Officials say a third of the U.S. should consider masks Associated Press
WASHINGTON (AP) – The number of COVID-19 cases is rising in the United States – and could worsen in the coming months, federal health officials warned on Wednesday, urging the most affected areas to reconsider seeking camouflage indoors.
An increase in the number of COVID-19 Infections and hospitalizations expose most of the country to recommendations issued by the U.S. Centers for Disease Control and Prevention that require camouflage and other precautions against infection.
Currently, about a third of the U.S. population lives in areas that are considered high-risk groups – mostly in the Northeast and Midwest. These are areas where people should already be thinking about wearing masks indoors – but Americans elsewhere should also pay attention, officials said.
“The previous increase in infections on various waves of infection has shown that it is spreading across the country,” said Dr. Rachel Valensky, director of the CDC, at a White House briefing.
For a growing number of areas, “we urge local leaders to encourage the use of prevention strategies such as masks in public places, and increase access to testing and treatment,” she said.
However, officials were wary of specific predictions, saying how much the pandemic would worsen would depend on several factors, including how well previous infections would protect against new options.
Last week the White House coordinator for COVID-19 Dr. Ashish Ja warned in an interview with the Associated Press the US will be increasingly vulnerable to coronavirus this fall and winter if Congress does not quickly approve new funding for more vaccines and treatments.
Ja warned that without additional funding from Congress, the virus would lead to “unnecessary loss of life” in the fall and winter when the U.S. runs out of treatment.
He added that the United States is already lagging behind other countries in securing supplies of a new generation of vaccines against COVID-19 and said that the domestic production base of tests at home is already drying up as demand falls.
Ja said domestic test manufacturers have begun closing lines and laying off workers, and in the coming weeks will begin selling off equipment and preparing to go out of production if the U.S. government does not have the money to purchase additional tests, such as the hundreds of millions it sent free. families requesting this year.
This will cause the U.S. to depend on other countries to test supplies, risking shortages during the jump, Ja warned. About 8.5 million households have placed orders for the last tranche of 8 free tests since the order opened on Monday, Ja added.
Now the pandemic is 2 1/2 years old. And the U.S. saw – depending on how it counts – five waves of COVID-19 during that time, with later surges being caused by mutated versions of the coronavirus. The fifth wave occurred mainly in December and January, caused by the omicron variant.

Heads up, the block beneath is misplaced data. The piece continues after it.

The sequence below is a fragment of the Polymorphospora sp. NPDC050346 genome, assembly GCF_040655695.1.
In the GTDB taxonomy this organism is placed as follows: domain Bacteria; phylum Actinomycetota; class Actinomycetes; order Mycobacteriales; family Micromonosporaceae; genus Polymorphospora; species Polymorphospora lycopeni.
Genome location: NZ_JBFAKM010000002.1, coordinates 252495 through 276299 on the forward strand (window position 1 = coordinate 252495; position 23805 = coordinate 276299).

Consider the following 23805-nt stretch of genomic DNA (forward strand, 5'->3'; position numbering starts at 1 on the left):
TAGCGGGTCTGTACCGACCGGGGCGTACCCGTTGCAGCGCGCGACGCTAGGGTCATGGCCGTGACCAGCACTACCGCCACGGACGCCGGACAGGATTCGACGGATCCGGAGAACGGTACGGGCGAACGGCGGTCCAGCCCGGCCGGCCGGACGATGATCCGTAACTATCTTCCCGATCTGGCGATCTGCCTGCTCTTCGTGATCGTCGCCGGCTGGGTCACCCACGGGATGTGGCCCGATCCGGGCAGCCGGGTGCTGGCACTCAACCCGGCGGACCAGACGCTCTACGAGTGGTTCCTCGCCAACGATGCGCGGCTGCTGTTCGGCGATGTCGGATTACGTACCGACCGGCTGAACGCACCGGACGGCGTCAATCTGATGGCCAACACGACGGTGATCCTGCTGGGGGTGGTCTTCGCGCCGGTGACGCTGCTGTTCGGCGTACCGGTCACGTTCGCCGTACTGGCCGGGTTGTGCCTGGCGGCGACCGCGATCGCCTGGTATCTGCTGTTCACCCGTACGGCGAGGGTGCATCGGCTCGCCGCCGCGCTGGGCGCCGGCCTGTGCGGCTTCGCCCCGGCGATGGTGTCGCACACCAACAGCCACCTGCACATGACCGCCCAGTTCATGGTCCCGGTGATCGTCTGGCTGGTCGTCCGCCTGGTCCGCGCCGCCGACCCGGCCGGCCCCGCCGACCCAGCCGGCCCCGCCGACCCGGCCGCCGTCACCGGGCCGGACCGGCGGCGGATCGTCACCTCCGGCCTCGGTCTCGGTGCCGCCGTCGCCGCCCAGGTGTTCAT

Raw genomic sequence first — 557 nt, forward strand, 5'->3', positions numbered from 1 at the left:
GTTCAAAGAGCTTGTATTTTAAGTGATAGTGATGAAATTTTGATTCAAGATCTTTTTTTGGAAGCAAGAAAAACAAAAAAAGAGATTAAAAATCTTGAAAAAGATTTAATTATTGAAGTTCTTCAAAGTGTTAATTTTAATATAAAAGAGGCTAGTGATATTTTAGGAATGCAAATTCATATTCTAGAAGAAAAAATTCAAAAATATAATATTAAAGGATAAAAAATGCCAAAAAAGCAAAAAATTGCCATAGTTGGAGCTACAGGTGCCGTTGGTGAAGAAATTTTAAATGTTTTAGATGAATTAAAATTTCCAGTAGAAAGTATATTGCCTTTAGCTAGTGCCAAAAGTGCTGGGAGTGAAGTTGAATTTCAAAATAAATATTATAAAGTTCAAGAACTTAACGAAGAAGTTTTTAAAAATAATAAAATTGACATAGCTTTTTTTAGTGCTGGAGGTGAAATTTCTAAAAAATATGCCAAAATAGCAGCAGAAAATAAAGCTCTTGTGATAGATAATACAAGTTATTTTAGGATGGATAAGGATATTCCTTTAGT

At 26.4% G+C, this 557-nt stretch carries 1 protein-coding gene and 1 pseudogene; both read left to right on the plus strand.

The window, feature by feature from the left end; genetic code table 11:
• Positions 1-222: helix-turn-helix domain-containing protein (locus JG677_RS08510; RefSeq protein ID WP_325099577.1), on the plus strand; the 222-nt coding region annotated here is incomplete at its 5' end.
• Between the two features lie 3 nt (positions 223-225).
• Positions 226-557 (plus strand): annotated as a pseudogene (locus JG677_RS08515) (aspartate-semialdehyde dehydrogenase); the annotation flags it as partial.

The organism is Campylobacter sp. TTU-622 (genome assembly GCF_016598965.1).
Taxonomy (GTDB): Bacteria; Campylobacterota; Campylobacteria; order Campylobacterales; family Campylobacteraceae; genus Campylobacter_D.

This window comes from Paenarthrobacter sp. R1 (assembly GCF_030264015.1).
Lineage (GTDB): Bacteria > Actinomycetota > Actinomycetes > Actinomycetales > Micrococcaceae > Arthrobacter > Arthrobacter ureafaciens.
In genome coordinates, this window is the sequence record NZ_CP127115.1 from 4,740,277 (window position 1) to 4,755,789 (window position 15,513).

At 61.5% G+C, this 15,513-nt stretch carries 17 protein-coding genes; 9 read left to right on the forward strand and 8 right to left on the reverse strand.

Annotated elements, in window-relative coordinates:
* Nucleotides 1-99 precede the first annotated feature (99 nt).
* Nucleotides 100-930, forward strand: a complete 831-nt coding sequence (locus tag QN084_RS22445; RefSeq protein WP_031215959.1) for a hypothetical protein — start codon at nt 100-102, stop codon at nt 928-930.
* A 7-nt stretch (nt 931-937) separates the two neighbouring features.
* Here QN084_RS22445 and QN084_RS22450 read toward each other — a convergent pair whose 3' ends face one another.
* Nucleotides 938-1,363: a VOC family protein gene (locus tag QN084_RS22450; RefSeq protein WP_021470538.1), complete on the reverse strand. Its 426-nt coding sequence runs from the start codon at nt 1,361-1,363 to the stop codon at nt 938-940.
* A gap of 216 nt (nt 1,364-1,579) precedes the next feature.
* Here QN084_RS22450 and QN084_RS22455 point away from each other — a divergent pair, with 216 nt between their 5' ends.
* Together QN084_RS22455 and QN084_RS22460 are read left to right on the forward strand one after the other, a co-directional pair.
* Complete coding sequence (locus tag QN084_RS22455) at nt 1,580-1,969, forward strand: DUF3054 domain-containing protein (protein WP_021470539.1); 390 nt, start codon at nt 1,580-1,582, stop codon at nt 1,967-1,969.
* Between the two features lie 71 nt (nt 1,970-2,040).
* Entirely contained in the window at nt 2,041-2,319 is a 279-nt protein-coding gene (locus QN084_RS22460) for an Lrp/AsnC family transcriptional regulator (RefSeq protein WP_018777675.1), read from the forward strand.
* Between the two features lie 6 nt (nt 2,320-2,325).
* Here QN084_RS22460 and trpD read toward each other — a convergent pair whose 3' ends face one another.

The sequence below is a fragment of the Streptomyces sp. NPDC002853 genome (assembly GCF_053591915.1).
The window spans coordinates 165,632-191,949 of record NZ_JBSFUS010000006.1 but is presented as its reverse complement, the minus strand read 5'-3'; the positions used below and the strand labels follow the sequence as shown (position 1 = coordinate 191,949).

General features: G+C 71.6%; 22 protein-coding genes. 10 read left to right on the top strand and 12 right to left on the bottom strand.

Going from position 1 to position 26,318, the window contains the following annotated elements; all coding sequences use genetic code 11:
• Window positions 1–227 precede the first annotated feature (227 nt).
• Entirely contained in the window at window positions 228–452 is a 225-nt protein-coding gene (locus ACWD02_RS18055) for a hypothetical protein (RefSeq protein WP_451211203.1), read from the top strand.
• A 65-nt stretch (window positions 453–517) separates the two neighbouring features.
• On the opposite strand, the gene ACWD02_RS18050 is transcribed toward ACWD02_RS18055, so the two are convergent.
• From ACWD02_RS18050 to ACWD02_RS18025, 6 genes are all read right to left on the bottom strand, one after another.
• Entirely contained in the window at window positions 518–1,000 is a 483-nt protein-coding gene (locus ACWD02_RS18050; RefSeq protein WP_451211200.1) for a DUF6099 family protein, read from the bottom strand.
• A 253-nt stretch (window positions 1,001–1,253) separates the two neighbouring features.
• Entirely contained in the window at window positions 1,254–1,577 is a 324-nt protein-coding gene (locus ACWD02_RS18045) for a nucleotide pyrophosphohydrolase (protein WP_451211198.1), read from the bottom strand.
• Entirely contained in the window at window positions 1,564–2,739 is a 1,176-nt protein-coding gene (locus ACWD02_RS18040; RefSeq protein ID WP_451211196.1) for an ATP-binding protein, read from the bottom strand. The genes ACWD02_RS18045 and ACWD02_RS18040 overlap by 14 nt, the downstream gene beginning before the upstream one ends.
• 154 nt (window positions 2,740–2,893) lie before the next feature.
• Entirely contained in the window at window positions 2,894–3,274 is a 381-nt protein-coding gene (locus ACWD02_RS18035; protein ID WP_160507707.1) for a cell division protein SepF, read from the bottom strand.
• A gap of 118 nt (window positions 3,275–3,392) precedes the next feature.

The omicron version was much easier to distribute than previous versions.
Some experts are concerned that the country is now showing signs of a sixth wave caused by the omicron subvariant. On Wednesday, Valensky noted a steady increase in COVID-19 cases over the past five weeks, including a 26% increase in the country over the past week.
Hospitalizations are also growing, an increase of 19% over the past week, though they remain much lower than during the Omicron wave, she said.
In late February, as the wave receded, the CDC released a new set of measures for communities where COVID-19 weakened its grip, with less focus on positive test results and more on what is happening in hospitals.
Valenski said more than 32% of the country currently lives in an area with a medium or high level of COVID-19 community, including more than 9% at the highest level, where the CDC recommends using masks and other mitigation measures.
Over the past week, another 8% of Americans have lived in a county with a middle- or high-level COVID-19 community.
Officials said they were concerned that lowering immunity and easing mitigation measures across the country could contribute to further growth in infections and diseases across the country. They encouraged people – especially the elderly – to get boosters.
Some health experts say the government needs to take clearer and bolder steps.
The CDC community-level guidelines are confusing and do not give a clear idea of how often the virus is transmitted in society, said Dr. Lakshmi Ganapati, an infectious disease specialist at Harvard University.
When government officials give recommendations but do not set rules, “ultimately, everyone chooses and chooses the health care that works for them. But that’s not what’s effective. When you talk about ending hospitalization and even death, all these interventions work better when people do it collectively, ”she said.
Stobb reported from New York.
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